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Advent Devotional Week 1

This page will list each day's scripture, devotion, question(s) to ponder, and a short bio of each author for the first week of the Mountain Sky Conference Advent Devotions. Participants on the journey will receive a daily email with this same content. This first week is focused on the theme of hope. 


Advent Devotion | December 5

A daily devotion created by laity and clergy
throughout the Mountain Sky Conference


Theme: Hope


Scripture:

1 Peter 1:3-5 (NRSV)

3 Blessed be the God and Father of our Lord Jesus Christ! By his great mercy he has given us a new birth into a living hope through the resurrection of Jesus Christ from the dead, 4 and into an inheritance that is imperishable, undefiled, and unfading, kept in heaven for you, 5 who are being protected by the power of God through faith for a salvation ready to be revealed in the last time.


Devotion:

Hope opens up the possibilities for every person to live into a world of well-being. The living hope that Christ brings is the life-giving place deep inside as we sink into the knowing of God’s unconditional love in our souls.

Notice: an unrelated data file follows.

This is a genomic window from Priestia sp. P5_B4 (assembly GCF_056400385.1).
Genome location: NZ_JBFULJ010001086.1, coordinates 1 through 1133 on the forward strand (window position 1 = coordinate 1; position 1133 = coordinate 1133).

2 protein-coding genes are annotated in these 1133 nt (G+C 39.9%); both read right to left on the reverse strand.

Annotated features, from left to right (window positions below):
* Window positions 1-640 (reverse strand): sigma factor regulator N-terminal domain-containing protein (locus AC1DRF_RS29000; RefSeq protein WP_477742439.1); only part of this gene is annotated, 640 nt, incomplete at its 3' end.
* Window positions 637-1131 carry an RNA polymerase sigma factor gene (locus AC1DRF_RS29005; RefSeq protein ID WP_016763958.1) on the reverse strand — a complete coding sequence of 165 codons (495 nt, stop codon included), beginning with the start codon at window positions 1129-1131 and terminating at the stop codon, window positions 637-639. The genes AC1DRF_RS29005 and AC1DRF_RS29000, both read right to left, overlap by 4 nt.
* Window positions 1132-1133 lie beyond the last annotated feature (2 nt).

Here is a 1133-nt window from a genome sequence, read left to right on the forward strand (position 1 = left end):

In the midst of a world that seems to defy hope at times, how do we return to our hopeful knowing?

It is in the return of our whole selves to the present moment that restores hope. In this present moment, God abides with us. In our breath, we find the rhythm to return to the centeredness of this moment. As you slow your breathing, you might find that in these moments, you have a living hope!

Listen to this hymn by Charles Wesley: “Come, Thou Long-Expected Jesus” (Hymn Charts with Lyrics, Contemporary)

Come Thou Long Expected Jesus

"Come, Thou long expected Jesus

Born to set Thy people free;

From our fears and sins release us,

Let us find our rest in Thee.

Israel's strength and consolation,

Hope of all the earth Thou art;

Dear desire of every nation,

Joy of every longing heart.

Born Thy people to deliver,

Born a child and yet a King,

Born to reign in us forever,

Now Thy gracious kingdom bring.

By Thine own eternal Spirit

Rule in all our hearts alone;

By Thine all sufficient merit,

Raise us to Thy glorious throne.

By Thine all sufficient merit,

Raise us to Thy glorious throne"

Source: LyricFind

Songwriters: Tom Howard / R. H. Pritchard / Charles Wesley

Come Thou Long Expected Jesus lyrics © Warner Chappell Music, Inc, Universal Music Publishing Group

Jesus brings redemption in the form of hope. We find our past, our present, and our future held in the cosmic nature of Jesus the Christ. And we live this moment as if our hope is restored in these promises. When our hope knits together with all the world’s hopes, we create unity in our coming days. We ask Jesus to “come.”